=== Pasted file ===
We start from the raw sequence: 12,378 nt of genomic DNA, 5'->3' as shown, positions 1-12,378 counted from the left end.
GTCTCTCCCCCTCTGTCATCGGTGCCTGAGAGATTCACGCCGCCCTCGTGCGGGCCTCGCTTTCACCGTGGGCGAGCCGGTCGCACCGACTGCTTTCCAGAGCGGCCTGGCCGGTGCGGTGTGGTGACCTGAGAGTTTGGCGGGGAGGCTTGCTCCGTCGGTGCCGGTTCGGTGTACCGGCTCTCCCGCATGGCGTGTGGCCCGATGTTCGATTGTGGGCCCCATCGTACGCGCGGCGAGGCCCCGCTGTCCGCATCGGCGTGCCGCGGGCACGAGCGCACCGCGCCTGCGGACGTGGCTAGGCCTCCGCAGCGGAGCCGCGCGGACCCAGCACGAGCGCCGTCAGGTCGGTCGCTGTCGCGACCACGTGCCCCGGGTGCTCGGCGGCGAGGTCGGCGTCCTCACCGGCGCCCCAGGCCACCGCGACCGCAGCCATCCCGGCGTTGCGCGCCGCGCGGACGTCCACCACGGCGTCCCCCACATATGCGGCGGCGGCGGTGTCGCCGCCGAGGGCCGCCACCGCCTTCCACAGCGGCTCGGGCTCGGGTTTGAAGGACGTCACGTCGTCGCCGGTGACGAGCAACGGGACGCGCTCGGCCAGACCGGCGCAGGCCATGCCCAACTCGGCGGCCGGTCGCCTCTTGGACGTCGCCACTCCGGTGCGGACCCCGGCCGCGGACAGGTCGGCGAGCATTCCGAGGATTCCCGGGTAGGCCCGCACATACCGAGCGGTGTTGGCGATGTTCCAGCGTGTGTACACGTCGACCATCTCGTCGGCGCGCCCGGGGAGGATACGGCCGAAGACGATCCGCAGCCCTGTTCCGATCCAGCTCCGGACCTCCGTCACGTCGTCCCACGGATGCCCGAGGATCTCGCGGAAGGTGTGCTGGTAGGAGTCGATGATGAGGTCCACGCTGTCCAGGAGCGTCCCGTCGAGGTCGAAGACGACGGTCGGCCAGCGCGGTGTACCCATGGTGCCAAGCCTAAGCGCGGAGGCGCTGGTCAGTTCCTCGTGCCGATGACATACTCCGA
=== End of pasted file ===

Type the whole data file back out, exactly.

We start from the raw sequence: 12,378 nt of genomic DNA, 5'->3' as shown, positions 1-12,378 counted from the left end.
GTCTCTCCCCCTCTGTCATCGGTGCCTGAGAGATTCACGCCGCCCTCGTGCGGGCCTCGCTTTCACCGTGGGCGAGCCGGTCGCACCGACTGCTTTCCAGAGCGGCCTGGCCGGTGCGGTGTGGTGACCTGAGAGTTTGGCGGGGAGGCTTGCTCCGTCGGTGCCGGTTCGGTGTACCGGCTCTCCCGCATGGCGTGTGGCCCGATGTTCGATTGTGGGCCCCATCGTACGCGCGGCGAGGCCCCGCTGTCCGCATCGGCGTGCCGCGGGCACGAGCGCACCGCGCCTGCGGACGTGGCTAGGCCTCCGCAGCGGAGCCGCGCGGACCCAGCACGAGCGCCGTCAGGTCGGTCGCTGTCGCGACCACGTGCCCCGGGTGCTCGGCGGCGAGGTCGGCGTCCTCACCGGCGCCCCAGGCCACCGCGACCGCAGCCATCCCGGCGTTGCGCGCCGCGCGGACGTCCACCACGGCGTCCCCCACATATGCGGCGGCGGCGGTGTCGCCGCCGAGGGCCGCCACCGCCTTCCACAGCGGCTCGGGCTCGGGTTTGAAGGACGTCACGTCGTCGCCGGTGACGAGCAACGGGACGCGCTCGGCCAGACCGGCGCAGGCCATGCCCAACTCGGCGGCCGGTCGCCTCTTGGACGTCGCCACTCCGGTGCGGACCCCGGCCGCGGACAGGTCGGCGAGCATTCCGAGGATTCCCGGGTAGGCCCGCACATACCGAGCGGTGTTGGCGATGTTCCAGCGTGTGTACACGTCGACCATCTCGTCGGCGCGCCCGGGGAGGATACGGCCGAAGACGATCCGCAGCCCTGTTCCGATCCAGCTCCGGACCTCCGTCACGTCGTCCCACGGATGCCCGAGGATCTCGCGGAAGGTGTGCTGGTAGGAGTCGATGATGAGGTCCACGCTGTCCAGGAGCGTCCCGTCGAGGTCGAAGACGACGGTCGGCCAGCGCGGTGTACCCATGGTGCCAAGCCTAAGCGCGGAGGCGCTGGTCAGTTCCTCGTGCCGATGACATACTCCGA